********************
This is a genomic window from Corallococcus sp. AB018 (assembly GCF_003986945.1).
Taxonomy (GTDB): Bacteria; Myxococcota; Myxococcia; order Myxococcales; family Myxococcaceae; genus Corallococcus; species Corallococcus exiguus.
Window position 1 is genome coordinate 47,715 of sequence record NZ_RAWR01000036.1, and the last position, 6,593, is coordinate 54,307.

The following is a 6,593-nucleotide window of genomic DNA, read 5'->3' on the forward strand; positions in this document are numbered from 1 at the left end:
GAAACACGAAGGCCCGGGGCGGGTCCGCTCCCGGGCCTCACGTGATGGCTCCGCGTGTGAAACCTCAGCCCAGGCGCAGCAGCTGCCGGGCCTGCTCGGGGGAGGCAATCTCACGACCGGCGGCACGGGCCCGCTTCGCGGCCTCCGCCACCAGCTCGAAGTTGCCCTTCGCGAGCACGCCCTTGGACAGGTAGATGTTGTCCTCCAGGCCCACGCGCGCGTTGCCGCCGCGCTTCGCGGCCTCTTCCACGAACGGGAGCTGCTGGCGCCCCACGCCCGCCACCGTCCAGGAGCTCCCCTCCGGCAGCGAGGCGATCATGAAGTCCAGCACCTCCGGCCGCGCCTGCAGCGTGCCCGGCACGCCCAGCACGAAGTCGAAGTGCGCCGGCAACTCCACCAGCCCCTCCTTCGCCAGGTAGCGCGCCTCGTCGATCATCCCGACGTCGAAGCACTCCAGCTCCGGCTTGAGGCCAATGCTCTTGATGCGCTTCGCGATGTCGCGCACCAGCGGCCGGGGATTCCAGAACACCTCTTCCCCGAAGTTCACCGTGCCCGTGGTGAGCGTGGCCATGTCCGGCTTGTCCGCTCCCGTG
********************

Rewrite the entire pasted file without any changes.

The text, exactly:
This is a genomic window from Corallococcus sp. AB018 (assembly GCF_003986945.1).
Taxonomy (GTDB): Bacteria; Myxococcota; Myxococcia; order Myxococcales; family Myxococcaceae; genus Corallococcus; species Corallococcus exiguus.
Window position 1 is genome coordinate 47,715 of sequence record NZ_RAWR01000036.1, and the last position, 6,593, is coordinate 54,307.

The following is a 6,593-nucleotide window of genomic DNA, read 5'->3' on the forward strand; positions in this document are numbered from 1 at the left end:
GAAACACGAAGGCCCGGGGCGGGTCCGCTCCCGGGCCTCACGTGATGGCTCCGCGTGTGAAACCTCAGCCCAGGCGCAGCAGCTGCCGGGCCTGCTCGGGGGAGGCAATCTCACGACCGGCGGCACGGGCCCGCTTCGCGGCCTCCGCCACCAGCTCGAAGTTGCCCTTCGCGAGCACGCCCTTGGACAGGTAGATGTTGTCCTCCAGGCCCACGCGCGCGTTGCCGCCGCGCTTCGCGGCCTCTTCCACGAACGGGAGCTGCTGGCGCCCCACGCCCGCCACCGTCCAGGAGCTCCCCTCCGGCAGCGAGGCGATCATGAAGTCCAGCACCTCCGGCCGCGCCTGCAGCGTGCCCGGCACGCCCAGCACGAAGTCGAAGTGCGCCGGCAACTCCACCAGCCCCTCCTTCGCCAGGTAGCGCGCCTCGTCGATCATCCCGACGTCGAAGCACTCCAGCTCCGGCTTGAGGCCAATGCTCTTGATGCGCTTCGCGATGTCGCGCACCAGCGGCCGGGGATTCCAGAACACCTCTTCCCCGAAGTTCACCGTGCCCGTGGTGAGCGTGGCCATGTCCGGCTTGTCCGCTCCCGTG